Multiplying Fractions by Whole or Mixed Numbers

Last week we looked at how to multiply fractions, and why we do it that way. But what do we do when one of the numbers is a whole number, or when one or both are mixed numbers? And do we have to do it the way we are taught?

Multiplying Fractions

Last week we looked at some questions about multiplication that arise once students learn to multiply fractions or decimals. Let’s turn to the underlying question: How do you multiply fractions, and why do we do it that way? How does cancelling fit in?

Fractions: What Are They, and Why?

We’ve looked at some specific ideas about fractions (their proper definition, their relationship to decimals, and how to divide them); it’s time to go through this topic from the beginning. Here we’ll look at how they are introduced to beginners, and how to keep them from hurting our brains! Parts of a whole Although, as …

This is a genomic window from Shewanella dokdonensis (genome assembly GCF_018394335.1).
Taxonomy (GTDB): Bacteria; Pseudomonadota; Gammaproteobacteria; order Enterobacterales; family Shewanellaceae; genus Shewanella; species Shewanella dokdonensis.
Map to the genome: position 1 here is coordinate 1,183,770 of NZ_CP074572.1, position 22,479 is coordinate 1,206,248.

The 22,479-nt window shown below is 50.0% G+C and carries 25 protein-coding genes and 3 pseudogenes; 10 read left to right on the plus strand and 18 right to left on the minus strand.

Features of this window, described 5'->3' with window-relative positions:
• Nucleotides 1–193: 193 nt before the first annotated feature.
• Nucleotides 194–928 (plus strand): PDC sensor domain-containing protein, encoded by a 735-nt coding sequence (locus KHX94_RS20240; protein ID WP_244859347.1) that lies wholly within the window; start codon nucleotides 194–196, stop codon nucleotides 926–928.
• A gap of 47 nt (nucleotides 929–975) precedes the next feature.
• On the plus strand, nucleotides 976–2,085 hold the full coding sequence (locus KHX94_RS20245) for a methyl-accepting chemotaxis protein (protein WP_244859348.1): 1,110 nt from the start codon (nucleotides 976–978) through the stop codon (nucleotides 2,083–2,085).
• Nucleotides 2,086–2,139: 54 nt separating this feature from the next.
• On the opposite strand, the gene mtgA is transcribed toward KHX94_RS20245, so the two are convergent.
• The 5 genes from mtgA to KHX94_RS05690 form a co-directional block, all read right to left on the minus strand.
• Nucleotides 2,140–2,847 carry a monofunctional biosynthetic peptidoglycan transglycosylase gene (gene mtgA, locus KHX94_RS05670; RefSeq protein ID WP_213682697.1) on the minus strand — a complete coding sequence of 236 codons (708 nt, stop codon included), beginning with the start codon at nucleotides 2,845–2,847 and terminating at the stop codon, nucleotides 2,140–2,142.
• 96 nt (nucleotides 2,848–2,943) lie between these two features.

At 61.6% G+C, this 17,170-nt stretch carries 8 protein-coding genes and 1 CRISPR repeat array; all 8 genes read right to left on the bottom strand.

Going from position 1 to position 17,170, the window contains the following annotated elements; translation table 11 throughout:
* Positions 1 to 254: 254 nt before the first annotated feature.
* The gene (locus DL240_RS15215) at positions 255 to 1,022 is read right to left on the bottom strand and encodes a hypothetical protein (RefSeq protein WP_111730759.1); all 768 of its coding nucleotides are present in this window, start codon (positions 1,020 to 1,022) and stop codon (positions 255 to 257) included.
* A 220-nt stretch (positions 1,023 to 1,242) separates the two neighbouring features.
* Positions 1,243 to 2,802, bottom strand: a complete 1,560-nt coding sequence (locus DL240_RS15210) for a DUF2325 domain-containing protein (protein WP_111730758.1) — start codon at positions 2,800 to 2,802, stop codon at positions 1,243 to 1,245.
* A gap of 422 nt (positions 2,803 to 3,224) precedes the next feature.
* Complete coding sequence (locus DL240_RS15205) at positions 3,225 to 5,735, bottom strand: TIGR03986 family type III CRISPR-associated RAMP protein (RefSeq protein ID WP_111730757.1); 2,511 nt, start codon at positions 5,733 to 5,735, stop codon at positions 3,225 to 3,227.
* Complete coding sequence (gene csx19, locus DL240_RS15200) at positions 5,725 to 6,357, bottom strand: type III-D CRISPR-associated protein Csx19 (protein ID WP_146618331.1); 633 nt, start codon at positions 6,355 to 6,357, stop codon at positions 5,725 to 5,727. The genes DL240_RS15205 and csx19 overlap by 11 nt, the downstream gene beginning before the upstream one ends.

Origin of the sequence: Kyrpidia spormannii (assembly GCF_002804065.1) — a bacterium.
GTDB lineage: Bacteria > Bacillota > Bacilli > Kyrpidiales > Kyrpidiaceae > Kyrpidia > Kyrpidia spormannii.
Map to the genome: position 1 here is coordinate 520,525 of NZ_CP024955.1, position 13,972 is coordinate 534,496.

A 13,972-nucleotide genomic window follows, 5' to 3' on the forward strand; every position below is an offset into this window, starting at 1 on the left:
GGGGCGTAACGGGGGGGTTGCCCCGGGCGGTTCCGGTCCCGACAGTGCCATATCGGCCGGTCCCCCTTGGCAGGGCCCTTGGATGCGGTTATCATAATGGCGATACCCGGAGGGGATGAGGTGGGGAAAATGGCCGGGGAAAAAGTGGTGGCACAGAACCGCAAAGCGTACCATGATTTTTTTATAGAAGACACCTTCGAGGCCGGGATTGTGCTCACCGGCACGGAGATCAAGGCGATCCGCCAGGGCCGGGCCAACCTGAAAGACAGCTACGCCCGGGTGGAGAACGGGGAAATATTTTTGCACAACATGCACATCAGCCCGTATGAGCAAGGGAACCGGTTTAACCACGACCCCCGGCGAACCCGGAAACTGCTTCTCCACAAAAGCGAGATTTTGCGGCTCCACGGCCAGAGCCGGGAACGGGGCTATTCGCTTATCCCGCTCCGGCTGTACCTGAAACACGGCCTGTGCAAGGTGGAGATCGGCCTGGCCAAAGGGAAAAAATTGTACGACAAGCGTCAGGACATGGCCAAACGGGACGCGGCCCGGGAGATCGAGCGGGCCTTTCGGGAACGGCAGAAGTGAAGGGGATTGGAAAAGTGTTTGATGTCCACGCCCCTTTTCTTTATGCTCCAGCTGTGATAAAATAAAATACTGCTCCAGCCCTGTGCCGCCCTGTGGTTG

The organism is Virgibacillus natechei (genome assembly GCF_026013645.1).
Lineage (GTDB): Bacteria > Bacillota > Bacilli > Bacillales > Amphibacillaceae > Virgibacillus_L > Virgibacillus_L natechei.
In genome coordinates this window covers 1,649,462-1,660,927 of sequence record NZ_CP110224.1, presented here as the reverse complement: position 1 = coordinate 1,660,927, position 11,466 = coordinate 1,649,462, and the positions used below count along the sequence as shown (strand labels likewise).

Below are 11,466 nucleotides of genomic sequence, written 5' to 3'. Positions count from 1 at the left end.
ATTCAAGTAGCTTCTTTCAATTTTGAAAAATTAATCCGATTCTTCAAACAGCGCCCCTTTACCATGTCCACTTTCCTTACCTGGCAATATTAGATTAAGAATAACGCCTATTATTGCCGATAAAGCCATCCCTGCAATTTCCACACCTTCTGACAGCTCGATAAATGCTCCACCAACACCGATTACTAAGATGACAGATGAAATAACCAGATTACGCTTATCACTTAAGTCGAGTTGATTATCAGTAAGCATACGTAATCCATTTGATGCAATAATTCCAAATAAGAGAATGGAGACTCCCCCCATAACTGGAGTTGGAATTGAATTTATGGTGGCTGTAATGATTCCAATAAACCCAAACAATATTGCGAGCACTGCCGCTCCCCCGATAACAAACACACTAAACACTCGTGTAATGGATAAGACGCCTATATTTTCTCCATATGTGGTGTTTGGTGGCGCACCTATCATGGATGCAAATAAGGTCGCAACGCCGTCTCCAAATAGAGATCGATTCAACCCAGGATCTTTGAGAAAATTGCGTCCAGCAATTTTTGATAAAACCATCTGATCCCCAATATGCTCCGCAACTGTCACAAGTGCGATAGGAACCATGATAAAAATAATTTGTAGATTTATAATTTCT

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Compass and Straightedge: Why?

Some time ago I looked at questions about trisecting an angle by compass and straightedge, which entailed discussing the rules for such constructions. We left open another common question: Why are such constructions important, and why do we use those particular tools? This probably isn’t explained as often as it should be. Why does it …

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L’Hôpital’s Rule: What and Why

The next few posts will look at a powerful technique for finding limits in calculus, called L’Hôpital’s Rule. Here, we’ll introduce what it is, and why it works. In the next post we’ll examine some harder cases. Indeterminate forms The method we will be discussing is used to find limits that have an indeterminate form. …

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